While maybe a pretentious title, I’ve always enjoyed getting and giving what I call SQL Challenges. It is basically a short explanation for what you should do with pure SQL and some limitations to how you can do it and then you get to try to come up with a solution. It is frequently more about being able to do it, than it is that one would actually implement it that way. The idea is that you lear new ways to work with SQL or think about SQL and that will help you write better SQL for things you’d actually do in your application.

The “I” is in case this is something someone likes and I think of other ones in the future. It the first one isn’t I, then the second one cannot really be II, right?

To the challenge. I thought of this after reading a question on a forum a while back. The final more performant solution was not SQL, but I thought it was interesting to actually do this in SQL. In case anyone recognizes this from the forum, please don’t link to it. I will link to it when I show my version of a solution to this challenge. The challenge is about challenging yourself to learn something, it’s not about winning over everyone else. Learning is a personal adventure, not some form of competition.

The problem this challenge poses is to find all combinations of the letters in a string. Lets say that it is always three letters in this string to reduce complexity and make it more possible to solve it with pure SQL.

If the string contains ABC, you’d expect the query to return:

ABC
ACB
BAC
BCA
CAB
CBA

If it returns more or less, then you have not managed to get just the combinations. AAA, for example, is not a valid answer as there is just one A in the input.

You should limit your SQL to not use analytical functions at all, and not PL*SQL. The SQL should be written such that you only need one SQL statement and no other objects are created to support your single SQL statement.

Also consider that you will want a solution that is possible to rewrite for at least 8 letters instead of the three you’re writing the SQL for. Several ways of solving this will make the statement too large soon after three letters.

Hopefully this is complicated enough to be a challenge, I know it took me quite some time to figure out how I could solve it.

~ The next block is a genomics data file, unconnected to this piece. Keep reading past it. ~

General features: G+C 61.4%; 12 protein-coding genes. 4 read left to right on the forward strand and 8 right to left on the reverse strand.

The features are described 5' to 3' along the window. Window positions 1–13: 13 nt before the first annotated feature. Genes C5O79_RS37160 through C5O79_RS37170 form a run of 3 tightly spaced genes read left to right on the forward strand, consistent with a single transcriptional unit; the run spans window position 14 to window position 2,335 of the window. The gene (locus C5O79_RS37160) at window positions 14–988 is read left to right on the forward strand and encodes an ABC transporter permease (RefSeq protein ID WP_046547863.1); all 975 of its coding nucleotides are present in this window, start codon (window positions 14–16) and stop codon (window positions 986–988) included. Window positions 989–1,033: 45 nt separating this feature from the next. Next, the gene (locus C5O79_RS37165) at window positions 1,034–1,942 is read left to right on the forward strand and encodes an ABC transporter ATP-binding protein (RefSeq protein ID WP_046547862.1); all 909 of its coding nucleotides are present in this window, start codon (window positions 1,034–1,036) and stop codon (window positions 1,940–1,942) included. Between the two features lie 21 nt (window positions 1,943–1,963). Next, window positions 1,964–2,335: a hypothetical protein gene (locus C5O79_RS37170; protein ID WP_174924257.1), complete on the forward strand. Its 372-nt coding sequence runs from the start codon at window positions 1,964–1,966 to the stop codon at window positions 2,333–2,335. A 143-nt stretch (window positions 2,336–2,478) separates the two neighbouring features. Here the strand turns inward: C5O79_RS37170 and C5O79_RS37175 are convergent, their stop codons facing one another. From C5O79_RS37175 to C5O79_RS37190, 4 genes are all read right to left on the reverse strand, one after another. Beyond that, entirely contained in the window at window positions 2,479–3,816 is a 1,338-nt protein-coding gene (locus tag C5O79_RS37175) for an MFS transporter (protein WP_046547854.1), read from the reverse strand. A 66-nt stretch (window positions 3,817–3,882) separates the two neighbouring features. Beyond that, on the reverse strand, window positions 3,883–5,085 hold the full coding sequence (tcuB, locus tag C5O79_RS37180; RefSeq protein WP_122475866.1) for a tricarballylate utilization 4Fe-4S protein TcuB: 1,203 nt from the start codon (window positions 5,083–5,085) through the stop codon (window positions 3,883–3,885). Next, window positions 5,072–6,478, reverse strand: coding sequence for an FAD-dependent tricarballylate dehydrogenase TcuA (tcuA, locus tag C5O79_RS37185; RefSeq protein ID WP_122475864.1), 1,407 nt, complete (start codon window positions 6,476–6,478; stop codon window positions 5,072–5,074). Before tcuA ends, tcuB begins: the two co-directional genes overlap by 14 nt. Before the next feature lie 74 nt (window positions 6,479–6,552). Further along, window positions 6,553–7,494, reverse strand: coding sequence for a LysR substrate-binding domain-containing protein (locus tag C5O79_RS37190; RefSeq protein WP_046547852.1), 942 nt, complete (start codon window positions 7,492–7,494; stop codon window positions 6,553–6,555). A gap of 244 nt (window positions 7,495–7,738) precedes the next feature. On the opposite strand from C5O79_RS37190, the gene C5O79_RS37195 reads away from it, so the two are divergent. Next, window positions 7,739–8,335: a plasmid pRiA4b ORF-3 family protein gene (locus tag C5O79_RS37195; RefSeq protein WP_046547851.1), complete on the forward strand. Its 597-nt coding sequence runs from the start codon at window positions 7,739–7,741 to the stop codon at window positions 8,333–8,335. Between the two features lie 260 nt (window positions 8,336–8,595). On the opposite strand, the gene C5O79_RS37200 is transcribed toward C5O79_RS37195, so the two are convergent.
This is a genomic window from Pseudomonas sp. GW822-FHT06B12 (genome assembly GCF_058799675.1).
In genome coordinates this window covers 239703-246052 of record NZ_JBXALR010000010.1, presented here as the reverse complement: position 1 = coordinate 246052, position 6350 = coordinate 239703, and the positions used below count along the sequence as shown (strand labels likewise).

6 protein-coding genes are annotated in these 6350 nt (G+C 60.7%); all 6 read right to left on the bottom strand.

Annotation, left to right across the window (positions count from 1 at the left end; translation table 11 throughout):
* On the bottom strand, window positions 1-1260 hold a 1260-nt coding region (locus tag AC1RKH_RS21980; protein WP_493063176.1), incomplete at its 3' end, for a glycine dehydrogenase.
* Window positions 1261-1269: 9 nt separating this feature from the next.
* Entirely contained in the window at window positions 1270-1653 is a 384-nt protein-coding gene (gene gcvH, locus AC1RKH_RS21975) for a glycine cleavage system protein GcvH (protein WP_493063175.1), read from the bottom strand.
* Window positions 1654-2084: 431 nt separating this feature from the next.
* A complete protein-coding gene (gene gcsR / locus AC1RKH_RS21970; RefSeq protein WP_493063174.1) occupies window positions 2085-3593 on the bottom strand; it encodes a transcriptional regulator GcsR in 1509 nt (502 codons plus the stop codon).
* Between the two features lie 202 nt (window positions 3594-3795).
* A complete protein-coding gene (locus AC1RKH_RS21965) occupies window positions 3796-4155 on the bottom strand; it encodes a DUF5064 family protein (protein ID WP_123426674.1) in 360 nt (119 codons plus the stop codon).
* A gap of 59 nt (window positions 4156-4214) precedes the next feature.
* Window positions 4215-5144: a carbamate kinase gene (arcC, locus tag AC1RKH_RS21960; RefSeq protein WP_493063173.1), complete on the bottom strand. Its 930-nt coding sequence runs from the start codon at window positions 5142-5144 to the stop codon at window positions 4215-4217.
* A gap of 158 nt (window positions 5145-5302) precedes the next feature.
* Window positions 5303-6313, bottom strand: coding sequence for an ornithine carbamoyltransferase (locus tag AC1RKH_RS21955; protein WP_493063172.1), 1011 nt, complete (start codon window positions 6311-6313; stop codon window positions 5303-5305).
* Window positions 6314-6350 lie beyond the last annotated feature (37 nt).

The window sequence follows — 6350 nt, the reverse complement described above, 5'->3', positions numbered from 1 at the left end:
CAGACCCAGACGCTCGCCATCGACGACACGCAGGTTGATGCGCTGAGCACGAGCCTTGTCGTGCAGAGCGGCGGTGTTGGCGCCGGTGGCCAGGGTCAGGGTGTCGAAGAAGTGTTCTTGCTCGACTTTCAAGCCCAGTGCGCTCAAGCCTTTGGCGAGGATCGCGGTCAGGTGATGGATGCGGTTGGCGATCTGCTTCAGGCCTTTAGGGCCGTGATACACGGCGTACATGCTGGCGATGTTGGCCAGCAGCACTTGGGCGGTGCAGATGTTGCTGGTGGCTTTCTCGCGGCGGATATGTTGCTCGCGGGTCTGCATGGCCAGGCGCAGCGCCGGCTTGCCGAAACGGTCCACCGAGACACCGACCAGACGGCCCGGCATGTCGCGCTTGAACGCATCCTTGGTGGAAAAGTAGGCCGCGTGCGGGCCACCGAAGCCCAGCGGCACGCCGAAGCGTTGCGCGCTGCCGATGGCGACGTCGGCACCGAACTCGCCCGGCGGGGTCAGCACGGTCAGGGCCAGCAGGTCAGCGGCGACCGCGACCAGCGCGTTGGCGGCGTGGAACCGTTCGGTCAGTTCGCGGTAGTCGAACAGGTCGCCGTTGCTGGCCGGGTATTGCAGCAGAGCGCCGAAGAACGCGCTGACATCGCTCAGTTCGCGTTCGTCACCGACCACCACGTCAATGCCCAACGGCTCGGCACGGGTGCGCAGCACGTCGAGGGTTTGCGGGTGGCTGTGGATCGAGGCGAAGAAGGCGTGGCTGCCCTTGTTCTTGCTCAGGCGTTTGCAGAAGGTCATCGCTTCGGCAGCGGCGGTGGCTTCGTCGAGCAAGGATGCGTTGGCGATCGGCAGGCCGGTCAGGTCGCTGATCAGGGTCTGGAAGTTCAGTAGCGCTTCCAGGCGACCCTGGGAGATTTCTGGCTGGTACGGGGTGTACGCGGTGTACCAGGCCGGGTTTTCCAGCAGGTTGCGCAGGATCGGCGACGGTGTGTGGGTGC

5 Comments

  1. Gary Myers

    Incomplete specification.What if the string contains the same character repeated (eg ABA) ?
    If that is ‘out of scope’, then the following works.
    Start with select substr(val,rownum,1) let, length(val) lenfrom (select ‘ABC’ val from dual) connect by level to get each characterThen
    select sys_connect_by_pat (let,’;’) x, lenfrom (select substr(val,rownum,1) let, length(val) len from (select ‘ABC’ val from dual) connect by level CONNECT BY NOCYCLE let != PRIOR let;To get each combination of the characters.
    Finallyselect replace(x,’;’), len from (select sys_connect_by_pat (let,’;’) x, len from (select substr(val,rownum,1) let, length(val) len from (select ‘ABC’ val from dual) connect by level CONNECT BY NOCYCLE let != PRIOR let)where length(replace(x,’;’)) = len;To only get those with ALL the characters.

  2. Mathias

    Gary,
    Thank you for your comment. To clarify the challenge. If you get ABA, then you would still get six rows as the result. Each letter needs to be treated as if it is unique.
    You’d get this from ABA:AABABAAABABABAABAA
    That is each A is represented twice in the results. The letters in the input string should never affect how many rows you get back.
    You’re using analytical functions. I believe this is solvable without them and my intention is to solve this without use of them.
    Mathias

  3. philipsd6

    OK, here’s my first attempt at a solution:
    var string varchar2exec :string := ‘ABC’;
    with data as ( select rownum as rn, substr(:string, level, 1) as letter from dual connect by level )select d1.letter || d2.letter || d3.letterfrom data d1, data d2, data d3where d1.rn d2.rnand d1.rn d3.rnand d2.rn d3.rn;
    The main downside to this query is that you are required to know the length of the string prior to constructing the query, due to the number of self joins being equal to the length of the string, not to mention the increasing number of rn rn predicates as the length of the string increases.

  4. Mathias

    philipsd6,
    The problem with the string being fixed is hard to solve in a single statement.
    Your version is pretty good, but connect by is an analytical function. I think this can be solved without any analytical functions. That is not hard to change in your query. The way you write the where clause will result in a very large statement very fast with longer strings.

  5. Yeah, like I said, the self-joins and ever-increasing number of predicates make my first attempt unscalable for longer strings.
    I disagree that ‘connect by’ is an analytic function though they do something rather similar come to think of it (perhaps that is a topic for another day!) So with that in mind, here’s my second attempt:
    var string varchar2exec :string := ‘ABC’;
    with letterset as ( select rownum as rn, substr(:string, level, 1) as letter from dual connect by level )select distinct replace(sys_connect_by_path(letter, ‘/’), ‘/’) as combosfrom lettersetwhere level = length(:string)connect by nocycle prior rn rn;
    That’s pretty darn generic there! I had to switch to my 10g database to do it though I haven’t been able to figure out how to do this in 9i though, where nocycle isn’t available. But hey, if you really think it can be done without “connect by”, I’ll give that a crack.
    I also wasn’t satisfied with your constraint about how “each letter needs to be treated as if it is unique” because it means for a string like “ABA” you’ll get duplicates back. So I stuck in the distinct to make sure you only get the unique combinations of the letters. That just seems to make more sense to me.

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